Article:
“If we are going to live for another millennia, we need to change our behaviors, change our design decisions,” Werner said. “We are also part of this discourse that ‘We don’t have enough, it’s not going to be profitable, we can’t change.” It’s simply not true. This idea is pervasive and it paralyzes us. We have reached record highs for corporate profits. And so, I think we have to really ask ourselves not if we can afford it, it’s whether or not we want to.”
The linear economic model of extract-manufacture-dispose relies on vast reserves of expendable resources and an environment that can absorb unlimited waste. But simply reducing waste and the consumption of limited resources is not enough because it’s fundamentally unsustainable, not to mention toxic to people and the larger ecosystem, Werner said.
The time is now for manufacturers and product designers to create a paradigm shift towards a circular economic model, developing products healthy for humans and the environment. This involves using better materials safe for re-use and structuring business models so manufactures can also benefit from refurbishing or redistributing products they make.
“It not just food and the water; our products don’t support healthy lives either,” he said. “It doesn’t have to be this way. Let’s design products with high value, that don’t give us cancer or do reproductive harm and are recyclable.”
And such was the impetus for Wege Prize, which will expand to a national platform for the 2014-15 school year and internationally in 2015-16.
Designing for a better world
For 2015, the competition will revisit the same wicked proposition: How can we create a circular economy?
“One thing I was impressed with was how excited and enthusiastic the teams were to tackle this problem and this dilemma, how much they cared about designing for a better world,” Werner said.
The judges that participated this year will return in years two and three, Werner said. They also have partnered with the Ellen MacArthur Foundation in the United Kingdom, the global leader in circular economy issues, to help engage participants as the competition expands.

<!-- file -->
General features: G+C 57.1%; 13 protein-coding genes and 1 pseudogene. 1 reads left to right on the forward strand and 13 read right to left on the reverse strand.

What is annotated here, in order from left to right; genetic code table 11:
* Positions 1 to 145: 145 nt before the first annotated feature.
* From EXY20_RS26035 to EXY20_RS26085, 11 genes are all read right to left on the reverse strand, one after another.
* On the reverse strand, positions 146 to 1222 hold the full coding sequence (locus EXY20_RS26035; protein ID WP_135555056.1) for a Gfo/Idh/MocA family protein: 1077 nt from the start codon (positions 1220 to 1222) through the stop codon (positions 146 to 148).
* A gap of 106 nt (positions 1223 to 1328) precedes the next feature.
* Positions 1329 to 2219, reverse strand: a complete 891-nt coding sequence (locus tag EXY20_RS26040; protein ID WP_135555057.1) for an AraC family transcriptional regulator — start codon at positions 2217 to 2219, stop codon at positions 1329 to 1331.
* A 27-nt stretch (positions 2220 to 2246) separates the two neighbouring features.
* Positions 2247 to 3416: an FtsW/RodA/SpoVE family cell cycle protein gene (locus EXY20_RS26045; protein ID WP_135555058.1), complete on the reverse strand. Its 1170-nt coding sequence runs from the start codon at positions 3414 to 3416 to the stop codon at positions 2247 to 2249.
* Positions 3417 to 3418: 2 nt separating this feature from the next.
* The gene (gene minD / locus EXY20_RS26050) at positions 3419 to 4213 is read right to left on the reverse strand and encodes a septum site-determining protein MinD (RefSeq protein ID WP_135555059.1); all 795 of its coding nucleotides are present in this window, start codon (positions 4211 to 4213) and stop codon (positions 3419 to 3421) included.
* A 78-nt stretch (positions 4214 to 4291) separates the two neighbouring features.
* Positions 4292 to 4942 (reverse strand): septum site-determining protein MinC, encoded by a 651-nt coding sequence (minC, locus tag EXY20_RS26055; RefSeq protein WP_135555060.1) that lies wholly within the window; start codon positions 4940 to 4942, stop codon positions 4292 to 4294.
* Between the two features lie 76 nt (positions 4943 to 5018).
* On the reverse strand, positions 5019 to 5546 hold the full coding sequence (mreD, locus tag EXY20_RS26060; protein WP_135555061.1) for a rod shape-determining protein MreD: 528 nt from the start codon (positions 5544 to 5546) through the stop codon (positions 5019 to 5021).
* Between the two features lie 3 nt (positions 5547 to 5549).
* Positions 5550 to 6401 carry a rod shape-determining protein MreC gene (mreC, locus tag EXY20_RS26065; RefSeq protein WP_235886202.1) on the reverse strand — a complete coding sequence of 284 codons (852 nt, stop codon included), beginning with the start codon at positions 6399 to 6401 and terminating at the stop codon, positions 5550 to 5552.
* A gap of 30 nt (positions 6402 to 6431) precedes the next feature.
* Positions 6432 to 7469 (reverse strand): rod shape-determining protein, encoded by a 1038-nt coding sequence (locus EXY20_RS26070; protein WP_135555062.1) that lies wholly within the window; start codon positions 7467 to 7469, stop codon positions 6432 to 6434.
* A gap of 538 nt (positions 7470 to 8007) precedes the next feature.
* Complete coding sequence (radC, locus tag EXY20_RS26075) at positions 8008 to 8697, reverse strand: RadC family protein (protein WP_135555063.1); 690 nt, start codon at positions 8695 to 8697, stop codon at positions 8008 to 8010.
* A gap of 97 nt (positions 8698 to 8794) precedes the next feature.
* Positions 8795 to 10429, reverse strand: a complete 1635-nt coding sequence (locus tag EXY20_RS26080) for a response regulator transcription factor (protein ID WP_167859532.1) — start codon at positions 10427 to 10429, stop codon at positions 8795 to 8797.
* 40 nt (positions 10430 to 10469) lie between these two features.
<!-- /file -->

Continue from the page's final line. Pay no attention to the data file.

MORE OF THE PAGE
Organizers plan to use social media campaigns and networking events to spread the word to campuses across the country, DeBruyn said. The competition is already underway and teams can begin working on their project, she said. More details will be announced this spring and formal deadlines set for fall. There is no cost to students and some travel expenses will be covered for finalists the next two years.
Requiring students from different majors and schools was intentional. Emphasizing a multi-disciplinary, collaborative approach to solving real world problems is also the basis for the new bachelor of fine arts in Collaborative Design at KCAD, said DeBruyn, who teaches collaborative design and served on the competition’s leadership team.
“We wanted fine art and design students to have a way to engage with students in business and science and humanities to work on these wicked problems,” she said. “We knew we wanted to look at those tangled problems of climate change, food security—challenges that many people have to come together to solve.”
Kendall came up with the concept for Wege Prize and tied it to a sustainability initiative funded through a grant from The Wege Foundation, and it made sense for the college to oversee the competition, said Ellen Satterlee, the foundation’s Chief Executive Officer.
“Our next generation, Mr. Wege’s grandchildren, had talked how exciting it would be to have a Wege Prize somewhere in the future,” she said. “We weren’t in a position to really choose a location or a school or a specific area to focus on, so when Kendall came to us, we were really thrilled.”
The competition fits well with founder Peter Wege’s driving principles and the organization’s interest in environment, education, ecology and economy. Wege coined the word economicology to mean balancing the needs of the ecology with those of the economy.
Both DeBruyn and Werner said there was a learning curve this year, and they are eager to see how the competition unfolds—growing exponentially and maybe continuing indefinitely.
“It is a fact that we’re going to need to be able to figure out how to work across cultures and communities and countries to solve some of these really difficult problems,” DeBruyn said. “If we are going to make systemic change, we need as many people as possible.”
Our future depends on it.
“We often don’t realize that we depend upon the external environment for everything,” Werner said. “We are downstream from all design decisions we make. I happen to believe we can do a whole lot better than the current design today.”
Marla R. Miller is a social activist, entrepreneur and freelance writer for UIX Grand Rapids. Learn more about her background and work at marlarmiller.com